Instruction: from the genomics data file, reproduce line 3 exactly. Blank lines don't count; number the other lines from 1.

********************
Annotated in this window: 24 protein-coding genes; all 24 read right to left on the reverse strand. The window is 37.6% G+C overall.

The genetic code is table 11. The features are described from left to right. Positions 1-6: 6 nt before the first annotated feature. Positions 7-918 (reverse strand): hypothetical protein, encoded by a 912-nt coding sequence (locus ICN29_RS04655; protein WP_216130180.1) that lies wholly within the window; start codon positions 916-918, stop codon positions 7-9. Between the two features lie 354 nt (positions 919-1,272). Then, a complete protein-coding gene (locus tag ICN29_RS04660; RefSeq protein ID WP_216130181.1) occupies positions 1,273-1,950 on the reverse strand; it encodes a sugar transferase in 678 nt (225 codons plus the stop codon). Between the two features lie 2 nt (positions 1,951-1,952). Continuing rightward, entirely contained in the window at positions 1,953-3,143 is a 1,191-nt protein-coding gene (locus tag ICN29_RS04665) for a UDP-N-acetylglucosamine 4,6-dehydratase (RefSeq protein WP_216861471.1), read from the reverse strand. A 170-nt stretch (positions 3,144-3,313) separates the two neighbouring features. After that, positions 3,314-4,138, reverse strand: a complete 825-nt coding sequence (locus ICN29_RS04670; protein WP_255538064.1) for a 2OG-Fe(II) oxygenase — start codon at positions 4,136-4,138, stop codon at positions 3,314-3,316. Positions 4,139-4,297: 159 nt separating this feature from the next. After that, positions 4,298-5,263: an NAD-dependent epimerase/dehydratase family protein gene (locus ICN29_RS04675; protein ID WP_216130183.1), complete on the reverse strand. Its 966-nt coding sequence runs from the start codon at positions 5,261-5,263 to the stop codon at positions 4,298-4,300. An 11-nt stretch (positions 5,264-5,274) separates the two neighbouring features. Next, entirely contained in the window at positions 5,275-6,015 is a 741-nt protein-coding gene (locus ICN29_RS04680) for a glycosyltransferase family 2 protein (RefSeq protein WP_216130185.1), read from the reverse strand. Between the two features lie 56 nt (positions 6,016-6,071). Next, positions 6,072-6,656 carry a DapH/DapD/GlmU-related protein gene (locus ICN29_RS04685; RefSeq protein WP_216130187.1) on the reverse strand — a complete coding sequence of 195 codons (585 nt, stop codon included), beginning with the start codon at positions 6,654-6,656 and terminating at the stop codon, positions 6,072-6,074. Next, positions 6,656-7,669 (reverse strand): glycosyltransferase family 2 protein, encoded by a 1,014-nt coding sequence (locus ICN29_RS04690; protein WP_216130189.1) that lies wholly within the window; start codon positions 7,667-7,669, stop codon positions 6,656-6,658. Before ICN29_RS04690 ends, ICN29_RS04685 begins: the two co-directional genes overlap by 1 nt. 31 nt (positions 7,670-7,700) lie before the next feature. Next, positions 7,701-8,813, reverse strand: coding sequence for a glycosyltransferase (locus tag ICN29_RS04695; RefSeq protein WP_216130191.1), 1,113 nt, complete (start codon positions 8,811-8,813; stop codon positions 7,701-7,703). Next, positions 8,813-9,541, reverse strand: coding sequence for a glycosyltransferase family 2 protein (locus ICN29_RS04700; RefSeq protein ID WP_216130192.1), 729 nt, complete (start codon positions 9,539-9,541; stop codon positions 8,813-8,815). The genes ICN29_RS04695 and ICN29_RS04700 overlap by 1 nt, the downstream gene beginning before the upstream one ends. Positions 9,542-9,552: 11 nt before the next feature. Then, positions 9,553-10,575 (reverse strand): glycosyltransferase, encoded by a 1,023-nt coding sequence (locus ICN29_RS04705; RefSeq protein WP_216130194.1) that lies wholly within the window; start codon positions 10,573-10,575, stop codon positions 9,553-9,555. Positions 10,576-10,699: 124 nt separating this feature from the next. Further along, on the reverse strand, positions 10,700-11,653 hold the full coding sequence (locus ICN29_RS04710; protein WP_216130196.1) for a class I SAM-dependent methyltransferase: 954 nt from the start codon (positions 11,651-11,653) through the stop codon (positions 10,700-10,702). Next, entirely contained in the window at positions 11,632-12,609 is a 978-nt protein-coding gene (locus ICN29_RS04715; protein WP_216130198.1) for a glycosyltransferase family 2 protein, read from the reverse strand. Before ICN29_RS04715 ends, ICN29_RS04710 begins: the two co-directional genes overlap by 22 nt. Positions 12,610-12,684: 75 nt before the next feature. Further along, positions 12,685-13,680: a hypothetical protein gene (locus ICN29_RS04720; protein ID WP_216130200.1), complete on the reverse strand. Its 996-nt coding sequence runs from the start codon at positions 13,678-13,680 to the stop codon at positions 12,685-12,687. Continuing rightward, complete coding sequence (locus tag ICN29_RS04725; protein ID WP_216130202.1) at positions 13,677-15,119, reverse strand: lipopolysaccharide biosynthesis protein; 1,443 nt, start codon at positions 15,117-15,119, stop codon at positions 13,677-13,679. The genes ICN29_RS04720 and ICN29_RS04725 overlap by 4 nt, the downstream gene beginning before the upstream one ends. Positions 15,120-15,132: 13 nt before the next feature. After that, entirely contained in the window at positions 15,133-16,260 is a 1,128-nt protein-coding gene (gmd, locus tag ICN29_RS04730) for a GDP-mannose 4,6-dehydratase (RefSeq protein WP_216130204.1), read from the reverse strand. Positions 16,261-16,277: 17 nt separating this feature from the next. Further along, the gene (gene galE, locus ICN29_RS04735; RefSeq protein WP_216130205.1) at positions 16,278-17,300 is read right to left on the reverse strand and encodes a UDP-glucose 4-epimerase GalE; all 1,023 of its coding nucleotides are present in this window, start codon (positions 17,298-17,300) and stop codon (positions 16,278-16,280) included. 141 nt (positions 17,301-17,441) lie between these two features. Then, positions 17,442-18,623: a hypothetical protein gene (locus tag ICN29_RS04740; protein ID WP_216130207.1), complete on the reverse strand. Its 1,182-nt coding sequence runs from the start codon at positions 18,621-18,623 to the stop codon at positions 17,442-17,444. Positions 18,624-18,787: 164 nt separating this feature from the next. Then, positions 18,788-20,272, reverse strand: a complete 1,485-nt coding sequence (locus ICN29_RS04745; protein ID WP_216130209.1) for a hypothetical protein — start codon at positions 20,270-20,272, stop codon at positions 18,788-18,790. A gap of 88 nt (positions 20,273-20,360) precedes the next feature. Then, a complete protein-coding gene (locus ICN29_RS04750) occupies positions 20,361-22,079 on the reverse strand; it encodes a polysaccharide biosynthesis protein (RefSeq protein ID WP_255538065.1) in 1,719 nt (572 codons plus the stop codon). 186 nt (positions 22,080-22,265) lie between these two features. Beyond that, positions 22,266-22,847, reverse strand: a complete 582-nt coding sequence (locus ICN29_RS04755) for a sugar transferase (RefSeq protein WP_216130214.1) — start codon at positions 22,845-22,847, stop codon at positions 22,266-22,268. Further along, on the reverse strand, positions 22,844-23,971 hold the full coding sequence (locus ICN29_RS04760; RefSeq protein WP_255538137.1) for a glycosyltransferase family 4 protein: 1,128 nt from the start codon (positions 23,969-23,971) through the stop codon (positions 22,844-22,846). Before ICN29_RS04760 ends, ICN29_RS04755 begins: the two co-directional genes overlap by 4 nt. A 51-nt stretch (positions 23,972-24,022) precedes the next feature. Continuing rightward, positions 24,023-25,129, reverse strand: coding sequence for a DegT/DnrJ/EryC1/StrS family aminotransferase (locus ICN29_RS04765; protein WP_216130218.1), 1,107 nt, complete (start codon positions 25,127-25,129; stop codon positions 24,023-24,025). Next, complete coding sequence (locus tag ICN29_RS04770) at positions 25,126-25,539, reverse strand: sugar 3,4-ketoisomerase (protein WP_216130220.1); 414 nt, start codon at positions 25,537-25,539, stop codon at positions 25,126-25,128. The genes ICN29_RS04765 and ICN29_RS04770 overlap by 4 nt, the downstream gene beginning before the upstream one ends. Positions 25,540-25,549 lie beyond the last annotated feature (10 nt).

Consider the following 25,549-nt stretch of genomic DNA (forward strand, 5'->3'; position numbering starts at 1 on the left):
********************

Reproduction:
Consider the following 25,549-nt stretch of genomic DNA (forward strand, 5'->3'; position numbering starts at 1 on the left):